I was wrestling quite a bit with my colleagues recently about how we could benefit from DDD, especially from the notion of bounded contexts. We somehow felt that the concept is an important building block for how we split up our services, but we had some trouble to really make the DDD ideas work in practice.
Right in time, I stumbled across a video by Nick Tune which I found very useful (full video is linked at the end of the post). And despite the fact that his views seem to upset parts of the hardcore DDD community, I found his core idea really interesting: He suggests to link the idea of bounded contexts strongly to the idea of team autonomy, and he concludes that bounded contexts should be primarily reflected in teams that own “product and tech things” that change together for a business reason.
For Nick bounded contexts are merely a tool to create a large number of different models of how things could be split up. And based on these different options he suggest to apply the Theory of Constraints to select (and justify the selection!) of a certain cut. Always questioning whether this specific cut really resolves a bottleneck for quick software delivery. And once a cut is found, it then has to be reflected in the organizational architecture (=the team setup) as well to be effective.
Here’s a few take-aways on the approach in general:
Understand the business you’re in
Sounds pretty obvious, but it’s worth stating: thinking about bounded contexts doesn’t make sense from a purely technical point of view. The starting point has to to be the business model, the business problems one wants to solve, the process steps thins involves as well as the the customers’ needs.
Start with a broad funnel of different models
Starting with the definition of bounded contexts right away is difficult. There are tools though that can be used very beneficially as clues for how the bounded contexts could look like that are worth exploring. These include linguistic boundaries (i.e. same/similar phrases that have different meanings in different parts of the business), data/data flow considerations (who owns which data? how does data flow? are there dependencies between data?), domain expert boundaries (what’s the area that a single expert can cover and where does the expertise of the other person start?), as well as business process steps (which sometimes map directly to bounded contexts).
Another category of clues can be the existing organizational setup. However, I don’t like that too much as a clue, as - especially in a startup setting - the organizational design is often less deliberate and less stable than we would want it to be for this purpose.
Now, once we have enough clues how different cuts of bounded contexts could look like it’s time to compare them and select a winner.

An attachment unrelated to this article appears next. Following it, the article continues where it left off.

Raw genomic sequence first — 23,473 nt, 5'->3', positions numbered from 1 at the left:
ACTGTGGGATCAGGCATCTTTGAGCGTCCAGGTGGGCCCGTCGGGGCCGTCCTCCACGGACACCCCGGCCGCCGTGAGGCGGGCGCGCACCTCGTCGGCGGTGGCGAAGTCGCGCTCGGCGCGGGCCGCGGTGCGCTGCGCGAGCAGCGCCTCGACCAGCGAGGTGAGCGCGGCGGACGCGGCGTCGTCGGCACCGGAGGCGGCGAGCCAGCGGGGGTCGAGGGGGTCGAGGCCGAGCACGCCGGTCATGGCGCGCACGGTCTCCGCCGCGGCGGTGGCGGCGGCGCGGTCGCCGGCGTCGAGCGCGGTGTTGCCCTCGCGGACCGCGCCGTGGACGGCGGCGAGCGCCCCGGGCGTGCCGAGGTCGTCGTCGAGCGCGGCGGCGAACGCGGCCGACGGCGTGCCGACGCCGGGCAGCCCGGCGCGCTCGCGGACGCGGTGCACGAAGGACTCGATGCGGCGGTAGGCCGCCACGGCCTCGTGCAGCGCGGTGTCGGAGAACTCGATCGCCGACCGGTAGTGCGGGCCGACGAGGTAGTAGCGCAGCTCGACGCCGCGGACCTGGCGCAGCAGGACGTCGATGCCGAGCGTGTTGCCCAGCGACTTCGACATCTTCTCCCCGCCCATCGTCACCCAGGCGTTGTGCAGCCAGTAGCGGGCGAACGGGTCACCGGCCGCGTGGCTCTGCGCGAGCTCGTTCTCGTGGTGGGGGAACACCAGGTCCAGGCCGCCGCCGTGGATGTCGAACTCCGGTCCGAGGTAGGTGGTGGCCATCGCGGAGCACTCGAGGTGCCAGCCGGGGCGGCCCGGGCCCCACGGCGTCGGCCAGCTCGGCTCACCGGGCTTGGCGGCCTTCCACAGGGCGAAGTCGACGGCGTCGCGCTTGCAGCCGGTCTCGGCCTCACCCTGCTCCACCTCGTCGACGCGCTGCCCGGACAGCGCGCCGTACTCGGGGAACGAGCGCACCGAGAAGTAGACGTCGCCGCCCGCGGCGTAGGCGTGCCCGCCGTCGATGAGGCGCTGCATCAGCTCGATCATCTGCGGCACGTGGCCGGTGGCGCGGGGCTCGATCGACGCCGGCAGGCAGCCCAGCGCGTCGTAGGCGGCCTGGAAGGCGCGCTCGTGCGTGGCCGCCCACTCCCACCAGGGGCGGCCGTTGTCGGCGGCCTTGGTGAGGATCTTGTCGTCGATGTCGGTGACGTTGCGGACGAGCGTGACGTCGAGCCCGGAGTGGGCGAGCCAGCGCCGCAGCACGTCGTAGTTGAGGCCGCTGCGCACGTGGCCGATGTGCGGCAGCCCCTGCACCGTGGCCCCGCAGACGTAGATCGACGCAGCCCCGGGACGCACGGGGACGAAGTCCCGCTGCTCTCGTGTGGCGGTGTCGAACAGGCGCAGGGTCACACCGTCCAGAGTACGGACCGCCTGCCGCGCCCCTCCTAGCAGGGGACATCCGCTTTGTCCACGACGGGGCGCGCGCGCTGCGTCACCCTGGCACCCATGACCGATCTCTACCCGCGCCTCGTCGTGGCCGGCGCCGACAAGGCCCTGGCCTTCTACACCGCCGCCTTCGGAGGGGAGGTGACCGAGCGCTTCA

Picking the right cut for your bounded contexts
Now, here’s the key learning: Pick the right cut of your bounded contexts based on the bottlenecks you want to resolve. So to the disappointment of my inner engineering soul it’s not about picking a model that feels elegant, or tidy, or smart by any other engineering measure. It’s about removing constraints/bottlenecks. And these bottlenecks need to be carefully evaluated as they need to serve as the main justification for the cut. And, surprise, surprise, these bottlenecks can often be found in team organization, team communication issues, and team dependencies.
The bottlenecks are a function of what we want to optimize for. I personally like to work in environments that produce innovations, and for those kinds of environments I feel a broad consensus that speed of incremental software delivery that allow for fast feedback cycles on ideas and rapid improvements is the most important optimization goal. And that aligns well with the notion that bounded contexts together with the right team setup can help to solve coordination bottlenecks by cutting dependencies at the right spots.
Can you cut all dependencies?
I have never seen a real world system that looks as nicely cut as any of the book examples. Reality tends to be messy, so the expectation of having all clean boundaries everywhere is something that I would say is just not achievable in a real world system.
So the best outcome one might expect from the exercise is probably a cut of contexts and teams that are reasonably independent to deliver on their core purpose. But how to you then make sure that there is still good alignment between those remaining ugly dependencies and the teams responsible for those? Nick suggests a couple of activities that very much focus on the human side of this alignment, basically saying that everyone should have a good overall understanding of the different corners of a system by e.g. show & tell events, occasional cross-team pairing, or event storming sessions as an artifact that fosters this common understanding.
On top of that, the bounded contexts should be allowed to evolve over time alongside the teams, the changes in business processes and needs and technical discoveries that occur as we go.
Interested to learn more first hand from Nick? Then watch the video: